1. Education
Richard Nordquist

Getting Into a Writing Frame of Mind

By February 11, 2013

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Two things every writer needs are motivation and concentration. But how do you silence the jabbering voices in your head and get mentally prepared to write--especially when you're not in the mood?

Author Scott Adams, creator of the Dilbert comic strip, has likened the process to a night watchman's job:

People often ask how I get into the writing frame of mind. To me, it feels like being the night watchman in a museum. My job is to make sure all the doors are locked, and the blinds are pulled, and the lights are out.

As a writer, you need to shut out all of the distractions from your other senses. I make sure I'm not hungry, tired, uncomfortable, or listening to anything. Then, like the night watchman, I go room by room with my flashlight until something scares me, surprises me, or makes me laugh. I have to feel something. And when I do, that's the part I keep. Then I wrap up the inspiring words in ordinary words, to form sentences. That part is more craft than art.
(Scott Adams, "Like a Night Watchman." The Scott Adams Blog, January 25, 2010)
As discussed in the List Trick, one way to warm up to writing is to start out jotting rather than composing. Listing a few random observations may be all that's needed to eliminate distractions, spark some fresh ideas, and create an immediate incentive to write.

Now it's your turn. Have you developed any useful tricks, strategies, or routines for getting into a writing frame of mind? If so, tell us about them by clicking on "comments" below

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Image: Dilbert and Dogbert. Dilbert, by Scott Adams 2013, United Feature Syndicate, Inc.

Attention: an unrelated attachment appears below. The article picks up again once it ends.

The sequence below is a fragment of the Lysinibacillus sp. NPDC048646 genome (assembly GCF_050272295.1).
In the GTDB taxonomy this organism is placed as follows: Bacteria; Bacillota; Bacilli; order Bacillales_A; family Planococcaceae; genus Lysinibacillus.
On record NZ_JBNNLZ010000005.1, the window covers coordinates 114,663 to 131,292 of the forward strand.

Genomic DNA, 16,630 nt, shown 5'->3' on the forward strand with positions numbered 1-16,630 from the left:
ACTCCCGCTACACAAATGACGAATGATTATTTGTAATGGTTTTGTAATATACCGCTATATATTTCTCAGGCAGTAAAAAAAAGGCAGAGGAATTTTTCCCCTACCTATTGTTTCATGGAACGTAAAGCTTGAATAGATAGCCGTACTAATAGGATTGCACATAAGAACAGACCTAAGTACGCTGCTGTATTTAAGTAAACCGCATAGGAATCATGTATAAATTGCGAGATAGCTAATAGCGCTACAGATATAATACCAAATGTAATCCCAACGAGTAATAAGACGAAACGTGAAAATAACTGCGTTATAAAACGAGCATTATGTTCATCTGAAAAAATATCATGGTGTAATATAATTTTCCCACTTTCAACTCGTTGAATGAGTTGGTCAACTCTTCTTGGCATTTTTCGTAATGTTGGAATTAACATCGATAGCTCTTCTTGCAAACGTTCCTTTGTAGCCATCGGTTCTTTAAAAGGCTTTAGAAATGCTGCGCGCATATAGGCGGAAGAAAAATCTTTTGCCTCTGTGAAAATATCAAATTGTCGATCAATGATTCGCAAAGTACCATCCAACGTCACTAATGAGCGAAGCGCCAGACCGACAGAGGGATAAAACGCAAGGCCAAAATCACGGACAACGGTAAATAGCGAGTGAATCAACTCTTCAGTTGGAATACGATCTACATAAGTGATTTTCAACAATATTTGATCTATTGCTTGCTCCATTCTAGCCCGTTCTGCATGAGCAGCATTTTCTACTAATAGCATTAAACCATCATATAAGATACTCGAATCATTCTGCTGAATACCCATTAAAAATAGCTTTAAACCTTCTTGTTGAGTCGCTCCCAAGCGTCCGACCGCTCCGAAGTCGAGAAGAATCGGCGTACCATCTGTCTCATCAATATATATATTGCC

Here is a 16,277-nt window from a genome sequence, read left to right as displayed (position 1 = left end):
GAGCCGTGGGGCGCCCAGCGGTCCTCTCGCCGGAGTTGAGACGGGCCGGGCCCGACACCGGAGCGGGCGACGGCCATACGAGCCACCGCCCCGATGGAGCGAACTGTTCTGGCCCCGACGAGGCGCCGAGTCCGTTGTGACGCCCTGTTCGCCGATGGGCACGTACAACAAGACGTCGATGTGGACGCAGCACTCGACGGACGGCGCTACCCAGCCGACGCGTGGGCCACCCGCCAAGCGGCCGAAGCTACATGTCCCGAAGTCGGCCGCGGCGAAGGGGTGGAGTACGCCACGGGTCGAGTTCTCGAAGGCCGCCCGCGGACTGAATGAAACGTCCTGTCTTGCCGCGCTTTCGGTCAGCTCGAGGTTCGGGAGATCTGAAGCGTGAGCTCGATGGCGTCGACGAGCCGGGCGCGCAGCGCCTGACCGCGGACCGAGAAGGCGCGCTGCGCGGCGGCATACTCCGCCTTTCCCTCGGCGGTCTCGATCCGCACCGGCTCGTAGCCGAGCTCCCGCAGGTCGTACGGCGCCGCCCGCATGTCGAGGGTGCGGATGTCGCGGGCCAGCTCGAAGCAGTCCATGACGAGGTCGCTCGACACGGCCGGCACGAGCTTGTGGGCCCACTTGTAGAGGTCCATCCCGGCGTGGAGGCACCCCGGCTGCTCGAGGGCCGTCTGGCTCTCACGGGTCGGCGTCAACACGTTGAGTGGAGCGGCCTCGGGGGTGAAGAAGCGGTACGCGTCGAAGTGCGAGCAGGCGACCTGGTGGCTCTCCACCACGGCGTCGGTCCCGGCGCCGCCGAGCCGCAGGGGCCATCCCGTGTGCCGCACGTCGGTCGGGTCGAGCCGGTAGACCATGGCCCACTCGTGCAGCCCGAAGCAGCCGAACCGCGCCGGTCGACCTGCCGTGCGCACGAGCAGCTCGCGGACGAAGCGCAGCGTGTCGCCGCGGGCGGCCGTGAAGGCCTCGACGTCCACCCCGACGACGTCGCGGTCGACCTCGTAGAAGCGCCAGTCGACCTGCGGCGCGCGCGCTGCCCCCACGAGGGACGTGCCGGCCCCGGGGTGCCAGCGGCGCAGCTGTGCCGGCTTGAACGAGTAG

Comments

February 13, 2013 at 2:36 pm
(1) Gwydion says:

Whenever I sit down to write a new chapter or short story, I start by making a list of simple things I want to happen. Then I expand on that by writing a summary with more detail, which usually draws in fresh ideas and fleshes out the piece. Once I’ve managed that, I can usually start work on the actual draft, since by that point all I have to do is tell the story – I’ve already got the guideline.

February 18, 2013 at 11:50 am
(2) barbara1923 says:

Just what I needed. I am so glad I visited today.

February 18, 2013 at 7:12 pm
(3) SarahFroggatt says:

Many thanks Richard,
I would love to link this to my website and daily blog, where I try to write about trying to write…..

February 18, 2013 at 8:10 pm
(4) Martin Bryce says:

Because I get bored easily by sedentary occupation, I have to imagine my day’s writing as a great adventure. For example, making the first human footprints in the Martian dust, dying gloriously at Agincourt (which I nearly did in a lucid dream once), or seducing Helen away from Paris and sailing off into a golden sunset with her. The trouble with all this brazen impertinence is that it often sends me into hours of reverie from which it is impossible to recover without a superhuman effort of the will equal to, or greater than that needed to actually accomplish all of the above exemplars put together at one sitting. Thus no work actually gets done. So I find my days alternating between frenzied, extravagant escapism and the tedious documentation of my Quixotic adventures. Somewhere in the middle there descends a hush and I feel their presence; warm, sweet-scented breath, soft caresses, whispered promises. Wooed beyond sensibility, I enter their world of heart and soul and sensation where nothing, no one but they can touch me. The spirit quickens as, bewitched ninefold, the work begins in earnest.

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